"Yeah, if the fuel pressure dropped down to three pounds, but it still has the carburetor full of gas, so it's hard to say if it would have made another lap or not. The straightaway is pretty long to have to accelerate down, but doing some cookies there and driving back doesn't take much gas. The flow holes being full and the carburetor would do that."

YOU TOOK A BIGGER CHANCE WHEN IT COMES TO THE POINTS RACE. YOU WOULD LOSE A LOT OF POINTS BY RUNNING OUT OF GAS.

"I wanted to win bad. I just want to win. It was worth it to me. Even if we ran out of gas on the white-flag lap, I would have finished the first car one lap down, which would have been, maybe 15th. I think Skinner ran out with two to go, so I think he got hurt more than I was going to get hurt. Once we got to the white-flag lap, I knew were we home free even if we ran out because I knew we would get 15th. That would be a hit in the points, but it was worth the gamble."

DO YOU DO THINGS TO CHECK THE FUEL MILEAGE?

"We'll fill up the cell and run it dry to see how much the cell will pick up and then we'll check the fuel mileage every practice run we make except qualifying. We'll go out and run 25 laps or 30 laps and go straight to the pumps and fill it up. We'll know to the tenth how much gas it took to run those 25 laps. And then during the race, our fuel guy will have a sheet that he keeps track of how many yellow-flag laps and how many green-flag laps and then how much fuel it took. He'll calculate our fuel mileage from that. So, the guys in the pits knew that we would make it. They knew it would be close, and things can change. When you're dealing with that much gas, that can change a little bit with a splash on the ground. When you're warming up tires after a pit stop, it's running out the overflow. I'm watching the 26 and it was a steady stream out the back. All of those things will make a difference on the last lap, but they can tell me within one-and-a-half laps what lap I'm going to run out of gas."

YOU HAVE A PRETTY GOOD RECORD HERE?

"We've got a third, a second, a pole and a ninth the first time I raced here, which probably would have been a top five but I got caught outside of a guy."

YOU MADE 104 LAPS UNDER GREEN ON A FULL TANK OF GAS. WHAT DOES THE BOOK SAY YOU CAN MAKE UNDER GREEN?

"104. I knew that before we started the race. I think he knew we would make it to the end if it went that far. Randy knew more than it appeared to be. I think he had that planned. I'm going to have to beat him and talk to him about it. We sit down and talk about it every week. I never thought a race like this would come down to fuel mileage. We'll be a half-mile or three-quarter mile track, he'll tell me how many laps I can go on gas. He would say we could go 170 laps and I'll tell him that we can't go 170 laps because the tires will pop. But, he has it figured out for simple reason to have it figured out, and he said we could go 104."

HOW WAS TIRE WEAR? DID THE COOLER DAY HELP?

"Tire wear was definitely a factor and we were pretty slow at the end, but like I said, I slowed up some, too. We knew that tire wear would be a factor and I could tell on the last 10 laps that it was on its edge of running out of tire. The tires are just flat done after 104 laps. I'm just glad we could make it on gas today."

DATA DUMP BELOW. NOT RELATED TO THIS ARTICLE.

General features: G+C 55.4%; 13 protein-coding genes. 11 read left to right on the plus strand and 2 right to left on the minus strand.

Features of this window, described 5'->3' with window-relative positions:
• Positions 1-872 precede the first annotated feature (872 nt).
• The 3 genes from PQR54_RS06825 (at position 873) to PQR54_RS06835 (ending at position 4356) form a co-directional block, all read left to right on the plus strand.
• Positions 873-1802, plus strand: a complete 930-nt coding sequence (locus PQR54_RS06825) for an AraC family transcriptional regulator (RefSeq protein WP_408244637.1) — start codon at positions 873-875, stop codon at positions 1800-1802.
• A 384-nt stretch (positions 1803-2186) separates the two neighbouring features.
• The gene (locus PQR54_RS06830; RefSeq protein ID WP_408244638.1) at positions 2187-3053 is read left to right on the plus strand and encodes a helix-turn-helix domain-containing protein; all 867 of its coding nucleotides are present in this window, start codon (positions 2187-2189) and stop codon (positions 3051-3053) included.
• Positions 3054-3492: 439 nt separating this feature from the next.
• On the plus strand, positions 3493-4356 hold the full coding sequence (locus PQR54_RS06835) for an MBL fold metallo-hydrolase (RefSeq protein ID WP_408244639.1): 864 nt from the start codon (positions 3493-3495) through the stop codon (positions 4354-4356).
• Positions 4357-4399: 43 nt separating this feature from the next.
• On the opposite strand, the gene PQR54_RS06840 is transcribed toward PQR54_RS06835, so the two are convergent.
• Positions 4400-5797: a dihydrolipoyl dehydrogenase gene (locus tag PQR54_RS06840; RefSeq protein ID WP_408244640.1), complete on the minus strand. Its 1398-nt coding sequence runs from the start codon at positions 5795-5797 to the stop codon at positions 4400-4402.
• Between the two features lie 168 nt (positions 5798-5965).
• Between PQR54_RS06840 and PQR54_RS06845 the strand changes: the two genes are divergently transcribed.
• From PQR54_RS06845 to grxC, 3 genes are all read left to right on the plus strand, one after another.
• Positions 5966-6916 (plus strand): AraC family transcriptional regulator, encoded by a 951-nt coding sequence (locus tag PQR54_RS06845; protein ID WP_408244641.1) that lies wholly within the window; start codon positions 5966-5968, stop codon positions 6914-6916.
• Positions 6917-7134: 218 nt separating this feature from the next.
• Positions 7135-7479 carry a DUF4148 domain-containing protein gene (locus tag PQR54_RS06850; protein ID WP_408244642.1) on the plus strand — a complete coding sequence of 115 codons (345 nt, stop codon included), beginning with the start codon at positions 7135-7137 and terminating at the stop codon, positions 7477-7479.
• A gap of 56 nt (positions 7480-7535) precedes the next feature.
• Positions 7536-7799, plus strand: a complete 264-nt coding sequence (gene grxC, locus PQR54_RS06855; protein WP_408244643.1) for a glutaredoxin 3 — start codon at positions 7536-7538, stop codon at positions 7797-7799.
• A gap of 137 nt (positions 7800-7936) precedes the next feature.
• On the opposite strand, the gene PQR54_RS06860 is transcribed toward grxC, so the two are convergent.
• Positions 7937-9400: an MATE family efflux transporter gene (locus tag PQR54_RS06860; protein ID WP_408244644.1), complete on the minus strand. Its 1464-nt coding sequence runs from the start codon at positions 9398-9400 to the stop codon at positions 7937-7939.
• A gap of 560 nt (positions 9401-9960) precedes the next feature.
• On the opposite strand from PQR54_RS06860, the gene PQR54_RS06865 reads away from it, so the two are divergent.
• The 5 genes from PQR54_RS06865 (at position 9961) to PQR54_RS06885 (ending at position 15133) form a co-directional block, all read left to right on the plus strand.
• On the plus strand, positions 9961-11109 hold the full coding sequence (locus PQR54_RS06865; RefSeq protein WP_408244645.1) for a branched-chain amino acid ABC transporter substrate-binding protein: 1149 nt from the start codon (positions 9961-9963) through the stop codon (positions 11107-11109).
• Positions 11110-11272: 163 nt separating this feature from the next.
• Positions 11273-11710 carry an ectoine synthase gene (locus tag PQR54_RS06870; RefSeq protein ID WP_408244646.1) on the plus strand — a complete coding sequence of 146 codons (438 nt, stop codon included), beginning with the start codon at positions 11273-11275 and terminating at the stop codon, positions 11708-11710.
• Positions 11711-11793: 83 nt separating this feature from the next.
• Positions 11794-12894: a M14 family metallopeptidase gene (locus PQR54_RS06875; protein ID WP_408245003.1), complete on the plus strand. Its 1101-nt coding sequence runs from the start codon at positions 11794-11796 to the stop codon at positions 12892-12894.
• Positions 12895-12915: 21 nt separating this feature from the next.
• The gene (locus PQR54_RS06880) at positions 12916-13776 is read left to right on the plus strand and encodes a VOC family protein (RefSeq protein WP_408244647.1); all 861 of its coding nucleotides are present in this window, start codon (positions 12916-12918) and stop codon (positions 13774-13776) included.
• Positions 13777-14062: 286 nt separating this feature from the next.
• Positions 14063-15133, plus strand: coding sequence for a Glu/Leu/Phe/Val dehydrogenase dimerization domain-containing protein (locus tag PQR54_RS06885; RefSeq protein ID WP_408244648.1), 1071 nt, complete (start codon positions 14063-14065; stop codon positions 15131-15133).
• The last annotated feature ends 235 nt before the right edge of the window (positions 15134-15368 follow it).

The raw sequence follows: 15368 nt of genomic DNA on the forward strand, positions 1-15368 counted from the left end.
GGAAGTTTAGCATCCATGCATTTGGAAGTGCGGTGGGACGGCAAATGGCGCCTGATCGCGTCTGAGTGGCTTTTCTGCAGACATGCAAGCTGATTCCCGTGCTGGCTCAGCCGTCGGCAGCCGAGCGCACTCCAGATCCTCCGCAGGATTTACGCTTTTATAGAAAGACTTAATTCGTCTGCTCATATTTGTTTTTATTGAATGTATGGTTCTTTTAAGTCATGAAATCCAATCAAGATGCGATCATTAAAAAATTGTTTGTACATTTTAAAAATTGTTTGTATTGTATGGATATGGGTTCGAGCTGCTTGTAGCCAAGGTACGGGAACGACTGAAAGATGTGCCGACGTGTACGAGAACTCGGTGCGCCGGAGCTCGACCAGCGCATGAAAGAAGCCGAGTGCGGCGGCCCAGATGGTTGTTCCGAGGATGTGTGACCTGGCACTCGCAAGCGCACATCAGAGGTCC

YOU AND JEFF BURTON ARE THE ONLY ROUSH DRIVERS WITH WINS THIS YEAR.

"It was a little bit like that last year as well. We won five times and the championship in the truck series, and I think it's just that Randy Goss and I are so dedicated to winning races. We're willing to do whatever it takes to figure it out. The other guys, Jeff, Mark, Matt and Kurt are working hard to get their programs to where they need to be. They're getting closer every week. The last few weeks, I've been watching and they are all in the top 10 at one point in the race. That's a big achievement over where they've been running and that was exciting to see. I think their programs are turning around and just because they aren't winning races yet, they're producing finishes right now. I'll be curious to see how they do in Daytona. That's a tough place to go. Restrictor-plate racing is always tough. I think they're going to get it figure out. Mark Martin doesn't give up and I think he'll figure out what it takes to win and he'll be back in in Victory Lane."

WHAT ABOUT THE TRUCK TEAMS?

"I raced the trucks in Memphis and I had a great second-place run going there for a while, but I flat-spotted the left-front tire pretty bad and had to drag her to the end. Kurt (Busch) drove yesterday. He didn't run as well as I thought he'd run. There's probably a little bit there. Every program needs improving. We can pick apart Harvick's program or ours or Joe Gibbs' deal. Bobby Labonte was gone for the first eight races. The truck teams need some improvement. There are some areas to improve over there. Not having any experience to pull from is difficult. They don't have any key person to lean on right now, they're all learning together and that learning curve is sometimes real long and takes years to figure it out. They'll get it figured out."

-Ford Racing

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About this article
Series NASCAR XFINITY
Drivers Bobby Labonte , Mark Martin